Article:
Derek Chauvin convicted of murdering George Floyd
Ex-Minneapolis police officer found guilty on all counts and faces up to 40 years in prison
46 minutes ago
Derek Chauvin is set to be sentenced in eight weeks following his conviction © via Reuters
A jury has convicted former Minneapolis police officer Derek Chauvin of murdering George Floyd, whose death last year set off worldwide protests against racial injustice.
Chauvin, 45, was found guilty on all three charges — second-degree and third-degree murder and second-degree manslaughter. The second-degree murder count, the most serious of the three, carries a prison sentence of up to 40 years.
Wearing a grey suit, a blue tie and a mask, Chauvin furrowed his brow only slightly when the verdict was read. He was led away in handcuffs and will be sentenced in eight weeks.
Speaking after the verdict, Keith Ellison, the Minnesota attorney-general who led the prosecution, said: “I would not call today’s verdict justice, however, because justice implies true restoration. But it is accountability, which is the first step towards justice.”
The trial in Minneapolis has been one of the most closely watched US court cases in years, and comes at a time of calls for greater accountability when police kill people of colour while performing their duties. Jury selection began on March 9, and opening statements began on March 29. Jurors deliberated roughly 10 hours before announcing they had reached a verdict.
A crowd of people gathered to hear the verdict outside the Minneapolis courthouse where the case was tried © Reuters
In May last year, Chauvin, who is white, knelt on Floyd’s neck for more than nine minutes while arresting him for allegedly using a counterfeit $20 bill.
“What is important to think about for justice, is what justice looks like for George Floyd’s family,” said Ashley Howard, a University of Iowa professor who studies the history of African Americans in the Midwest. “Any conviction will never bring back their father, their partner, their friend. But if a conviction brings some closure for the family, then they can call that justice.”
A crowd grew outside the Hennepin county government centre in downtown Minneapolis ahead of the verdict. One person led a familiar chat, shouting “Say his name”, to which the crowd responded “George Floyd”.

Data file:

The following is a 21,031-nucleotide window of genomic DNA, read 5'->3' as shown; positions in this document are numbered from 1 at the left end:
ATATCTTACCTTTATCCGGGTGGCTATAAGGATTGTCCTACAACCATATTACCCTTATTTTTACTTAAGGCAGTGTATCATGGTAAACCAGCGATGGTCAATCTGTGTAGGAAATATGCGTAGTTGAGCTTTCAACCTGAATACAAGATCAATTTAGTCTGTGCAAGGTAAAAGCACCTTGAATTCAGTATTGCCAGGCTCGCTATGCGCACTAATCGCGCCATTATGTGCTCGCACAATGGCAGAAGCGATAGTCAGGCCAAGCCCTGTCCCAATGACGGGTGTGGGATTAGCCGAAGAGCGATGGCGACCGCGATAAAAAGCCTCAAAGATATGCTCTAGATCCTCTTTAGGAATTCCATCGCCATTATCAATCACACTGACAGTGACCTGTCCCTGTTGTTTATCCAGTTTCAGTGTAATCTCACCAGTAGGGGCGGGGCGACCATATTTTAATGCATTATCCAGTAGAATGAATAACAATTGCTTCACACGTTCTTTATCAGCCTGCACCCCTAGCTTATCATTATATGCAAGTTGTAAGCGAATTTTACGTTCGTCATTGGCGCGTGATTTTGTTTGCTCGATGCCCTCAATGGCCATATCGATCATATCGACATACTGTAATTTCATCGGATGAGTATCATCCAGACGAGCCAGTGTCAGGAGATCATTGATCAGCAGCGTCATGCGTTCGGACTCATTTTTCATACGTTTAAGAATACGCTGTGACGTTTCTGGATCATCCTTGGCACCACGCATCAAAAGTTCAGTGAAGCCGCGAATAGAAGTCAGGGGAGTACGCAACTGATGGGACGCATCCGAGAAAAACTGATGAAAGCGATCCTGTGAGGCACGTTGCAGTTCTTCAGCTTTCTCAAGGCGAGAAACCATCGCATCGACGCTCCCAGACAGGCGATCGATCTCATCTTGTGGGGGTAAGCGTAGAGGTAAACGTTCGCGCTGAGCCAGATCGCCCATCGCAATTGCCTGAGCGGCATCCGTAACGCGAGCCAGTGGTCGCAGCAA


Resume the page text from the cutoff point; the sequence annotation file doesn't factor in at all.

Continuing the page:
The charges against Derek Chauvin
Second-degree unintentional murder requires that prosecutors prove the defendant committed the murder while committing a felony — in Chauvin’s case, the alleged felony was assault. They did not need to prove an intent to kill, only an intent to commit the assault. The maximum penalty is 40 years in prison.
Third-degree murder, which carries a 25-year maximum sentence, applies to a defendant who kills someone while committing an “eminently dangerous” act “and evincing a depraved mind”.
Second-degree manslaughter requires proving that a defendant acted with “culpable negligence” by creating “an unreasonable risk” of killing someone. Defendants face up to 10 years in prison if convicted.
The city has expected protests after the verdict, regardless of the jury’s decision. The government centre has been barricaded with a fence topped with concertina wire since March. The National Guard increased troops in the metro area last week following civil unrest in a northern suburb after police shot a 20-year-old black man during a traffic stop.
Six of the 12 jurors were white, four were black and two were multiracial, according to the Minnesota newspaper the Star Tribune.
The trial revolved around two issues: whether Chauvin’s use of force was justified and the precise cause of Floyd’s death.
Minneapolis police chief Medaria Arradondo took the stand to condemn Chauvin’s actions, while defence attorney Eric Nelson said force can be “awful but lawful” and that Chauvin should be judged on what any reasonable officer would have done in similar circumstances.
Prosecution witnesses primarily cited asphyxia as Floyd’s cause of death, and medical examiner Andrew Baker said he died from cardiopulmonary arrest while being restrained by law enforcement. A lawyer for Chauvin said Floyd died of cardiac arrhythmia, pointing to prior health problems and drug use.
Race has been a central element of the trial and the attention around it, although both prosecutors and defence have tried to separate the court case from its social context. Police are rarely charged when they kill someone in the line of duty, let alone convicted.
For Jada Brown, a Minneapolis protester who supports redirecting police department funding to social services, Chauvin’s conviction is “a first step. I don’t think it’s a victory.”